An open letter from our sheriff - Staffing shortages reaching crisis level
By Byron Lyons
Polk County Sheriff
I am deeply honored to serve as your sheriff of Polk County. I take great pride in representing each of you, including those doing business here and passing through Polk County.
I come to you with an issue that should cause great concern in each of you as it affects my department’s ability to provide adequate public safety.
The beginning of my term was met with unprecedented obstacles. The Polk County Sheriff’s Office, like so many others, was forced to modify the way duties were performed during the COVID-19 pandemic. The historic pandemic created a bottleneck effect throughout all levels of the criminal justice system.
Now, I am facing another emergency—one that greatly affects my ability to provide adequate law enforcement coverage for the county. My greatest resource is the men and women wearing the uniforms of my patrol and detention divisions. As of April 20, I have eight vacant positions on the law enforcement side and nine vacancies in the detention division. While it is true this problem is being felt across this country, the staff shortages here have become a great concern because it affects lives here.
The staffing shortages within the sheriff’s office are reaching a crisis level. Regarding the shortages, some of the prevalent concerns are public safety, officer safety, delayed response time and officer visibility.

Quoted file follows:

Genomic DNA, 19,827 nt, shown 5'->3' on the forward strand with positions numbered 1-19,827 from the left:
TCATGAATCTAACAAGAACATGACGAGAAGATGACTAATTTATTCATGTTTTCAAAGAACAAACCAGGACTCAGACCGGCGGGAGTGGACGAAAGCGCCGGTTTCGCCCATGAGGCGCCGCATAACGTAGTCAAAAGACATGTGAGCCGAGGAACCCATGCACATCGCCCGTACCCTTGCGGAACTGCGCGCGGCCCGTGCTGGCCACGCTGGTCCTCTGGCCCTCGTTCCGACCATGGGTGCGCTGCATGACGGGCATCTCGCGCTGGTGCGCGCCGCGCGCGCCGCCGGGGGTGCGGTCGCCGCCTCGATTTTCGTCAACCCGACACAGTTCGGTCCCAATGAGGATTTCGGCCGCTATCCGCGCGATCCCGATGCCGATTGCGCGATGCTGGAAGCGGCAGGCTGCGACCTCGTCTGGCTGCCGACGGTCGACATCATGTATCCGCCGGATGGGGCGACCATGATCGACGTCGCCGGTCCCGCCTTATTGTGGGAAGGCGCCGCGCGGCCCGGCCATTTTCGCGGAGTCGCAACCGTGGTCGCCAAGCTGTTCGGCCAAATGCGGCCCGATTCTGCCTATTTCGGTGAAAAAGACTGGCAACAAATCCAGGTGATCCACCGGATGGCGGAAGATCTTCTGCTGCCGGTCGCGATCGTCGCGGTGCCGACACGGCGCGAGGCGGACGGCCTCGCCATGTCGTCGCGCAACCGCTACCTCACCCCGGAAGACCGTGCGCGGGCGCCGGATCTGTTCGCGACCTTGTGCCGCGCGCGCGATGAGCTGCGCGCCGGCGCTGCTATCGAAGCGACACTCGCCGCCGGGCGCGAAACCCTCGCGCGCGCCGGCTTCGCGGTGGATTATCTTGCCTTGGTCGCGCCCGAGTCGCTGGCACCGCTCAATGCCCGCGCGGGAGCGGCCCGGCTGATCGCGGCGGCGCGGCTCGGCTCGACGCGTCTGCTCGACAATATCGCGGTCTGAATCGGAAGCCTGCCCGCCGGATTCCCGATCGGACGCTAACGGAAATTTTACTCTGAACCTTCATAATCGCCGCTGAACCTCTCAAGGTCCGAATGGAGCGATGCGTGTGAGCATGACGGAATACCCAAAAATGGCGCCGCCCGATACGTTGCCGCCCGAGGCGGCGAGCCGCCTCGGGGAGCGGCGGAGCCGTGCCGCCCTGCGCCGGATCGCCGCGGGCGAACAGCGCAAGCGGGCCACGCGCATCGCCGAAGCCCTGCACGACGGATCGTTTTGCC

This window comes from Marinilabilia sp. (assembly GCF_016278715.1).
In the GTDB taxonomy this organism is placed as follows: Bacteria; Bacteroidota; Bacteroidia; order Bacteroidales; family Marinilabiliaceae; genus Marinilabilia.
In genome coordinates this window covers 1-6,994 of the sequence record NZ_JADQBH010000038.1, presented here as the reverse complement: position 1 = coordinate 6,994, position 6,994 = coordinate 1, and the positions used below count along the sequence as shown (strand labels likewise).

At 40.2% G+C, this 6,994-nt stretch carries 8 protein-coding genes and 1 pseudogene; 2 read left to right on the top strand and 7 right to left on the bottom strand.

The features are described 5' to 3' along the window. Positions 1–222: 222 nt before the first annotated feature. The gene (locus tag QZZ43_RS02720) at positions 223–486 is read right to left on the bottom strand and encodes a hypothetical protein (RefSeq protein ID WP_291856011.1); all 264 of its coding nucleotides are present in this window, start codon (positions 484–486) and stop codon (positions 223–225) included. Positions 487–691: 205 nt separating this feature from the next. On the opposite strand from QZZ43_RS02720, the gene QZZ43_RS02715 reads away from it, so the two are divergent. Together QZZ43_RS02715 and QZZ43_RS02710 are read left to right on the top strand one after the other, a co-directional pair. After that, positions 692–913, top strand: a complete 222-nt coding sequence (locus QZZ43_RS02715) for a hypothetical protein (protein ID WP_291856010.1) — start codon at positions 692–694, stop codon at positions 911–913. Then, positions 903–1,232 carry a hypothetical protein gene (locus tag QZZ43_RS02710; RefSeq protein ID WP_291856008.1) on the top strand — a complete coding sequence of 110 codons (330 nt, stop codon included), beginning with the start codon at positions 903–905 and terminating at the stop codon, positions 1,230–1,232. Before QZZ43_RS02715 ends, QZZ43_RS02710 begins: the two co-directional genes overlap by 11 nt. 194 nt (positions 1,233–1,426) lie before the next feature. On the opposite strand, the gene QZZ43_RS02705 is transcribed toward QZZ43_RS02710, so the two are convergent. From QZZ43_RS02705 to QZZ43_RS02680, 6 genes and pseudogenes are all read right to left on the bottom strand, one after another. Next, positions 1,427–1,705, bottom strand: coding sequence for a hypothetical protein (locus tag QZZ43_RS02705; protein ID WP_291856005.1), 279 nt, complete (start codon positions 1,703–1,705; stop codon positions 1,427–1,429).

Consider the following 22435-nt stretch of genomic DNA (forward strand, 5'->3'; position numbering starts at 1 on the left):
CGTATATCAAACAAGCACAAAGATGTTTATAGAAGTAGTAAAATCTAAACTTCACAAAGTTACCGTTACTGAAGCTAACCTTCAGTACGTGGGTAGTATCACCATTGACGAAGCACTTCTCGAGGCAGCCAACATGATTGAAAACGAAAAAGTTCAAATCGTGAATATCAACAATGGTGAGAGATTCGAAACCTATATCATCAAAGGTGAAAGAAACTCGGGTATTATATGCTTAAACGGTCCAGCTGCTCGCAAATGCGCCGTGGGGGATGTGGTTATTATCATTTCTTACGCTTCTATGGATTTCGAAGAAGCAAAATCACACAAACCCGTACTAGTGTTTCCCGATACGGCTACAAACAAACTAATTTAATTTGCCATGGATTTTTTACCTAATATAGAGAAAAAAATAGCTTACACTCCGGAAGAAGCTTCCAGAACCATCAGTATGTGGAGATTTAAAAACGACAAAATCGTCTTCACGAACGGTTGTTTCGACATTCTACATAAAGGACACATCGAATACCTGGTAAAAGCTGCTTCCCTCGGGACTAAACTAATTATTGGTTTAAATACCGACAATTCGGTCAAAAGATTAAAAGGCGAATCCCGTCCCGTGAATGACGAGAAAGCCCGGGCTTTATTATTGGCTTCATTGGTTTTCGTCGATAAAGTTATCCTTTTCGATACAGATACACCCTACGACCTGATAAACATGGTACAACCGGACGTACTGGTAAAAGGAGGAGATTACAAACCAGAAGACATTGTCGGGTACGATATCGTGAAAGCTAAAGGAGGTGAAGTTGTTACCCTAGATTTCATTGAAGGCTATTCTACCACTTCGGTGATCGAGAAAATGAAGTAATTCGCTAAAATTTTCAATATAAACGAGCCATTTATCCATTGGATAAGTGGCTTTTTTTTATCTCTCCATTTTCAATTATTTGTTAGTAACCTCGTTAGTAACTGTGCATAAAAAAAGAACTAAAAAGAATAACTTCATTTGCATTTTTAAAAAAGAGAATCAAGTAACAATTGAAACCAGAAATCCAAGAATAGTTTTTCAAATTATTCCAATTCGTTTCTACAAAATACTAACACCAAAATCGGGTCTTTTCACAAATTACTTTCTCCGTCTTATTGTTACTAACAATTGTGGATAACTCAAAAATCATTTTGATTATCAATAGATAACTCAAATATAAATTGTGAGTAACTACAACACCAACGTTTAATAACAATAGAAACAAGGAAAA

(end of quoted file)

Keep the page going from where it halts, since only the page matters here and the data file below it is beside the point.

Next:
With 1,057 square miles to cover in Polk County, shifts are running two deputies short with one of the shifts being three deputies short. Coupled with large volumes of calls over a 24-hour period, the personnel shortages amplify the issues listed above. During the month of March alone, there were a total of 3,551 calls for service received by the Polk County Sheriff’s Office. All the above are directly affected by staff shortages, including clearance rates and narcotics investigations.
Since taking office in January of 2021, I’ve lost a total of 16 deputies and 49 jailers. The majority of those were by way of resignations with a few being by way of terminations. These losses equated to more than 100-plus years of law enforcement experience—experience and training paid for by the Polk County taxpayers.
The cause of our public safety crisis can be blamed on low salaries. A first-year deputy makes $37,679 annually. Listed below are the salaries paid for first-year deputies and officers in neighboring cities and counties: Livingston Police Department, $43,660; Walker County Sheriff’s Office, $55,160; Onalaska Police Department, $39,600; Diboll Police Department, $48,500; San Jacinto County Sheriff’s Office, $43,672; Corrigan Police Department, $37,440; Liberty County Sheriff’s Office, $53,300; Tyler County Sheriff’s Office, $40,482; Angelina County Sheriff’s Office, $45,550; and Trinity County Sheriff’s Office, $35,000. The salaries listed do not represent the benefit packages.
Speaking with administrators from agencies from within Polk County and surrounding counties, I found that the Trinity County Sheriff’s Office and Corrigan Police Department were the only agencies whose starting pay was less than Polk County.
Speaking with Polk County Judge Sydney Murphy during our budget meeting we agreed there needs to be raises given throughout the county, especially with there being a nationwide inflation increase of 8%. Judge Murphy reminded me of the revenue cap placed on Texas counties by our state legislators from 8% to 3.5%. I was informed this 3.5% cap handicaps counties in their attempts to maintain raises for their employees. Therefore, I come before the citizens of Polk County to say I need your help to better protect your communities. I look forward to working with the communities of Polk County about ideas and solutions.
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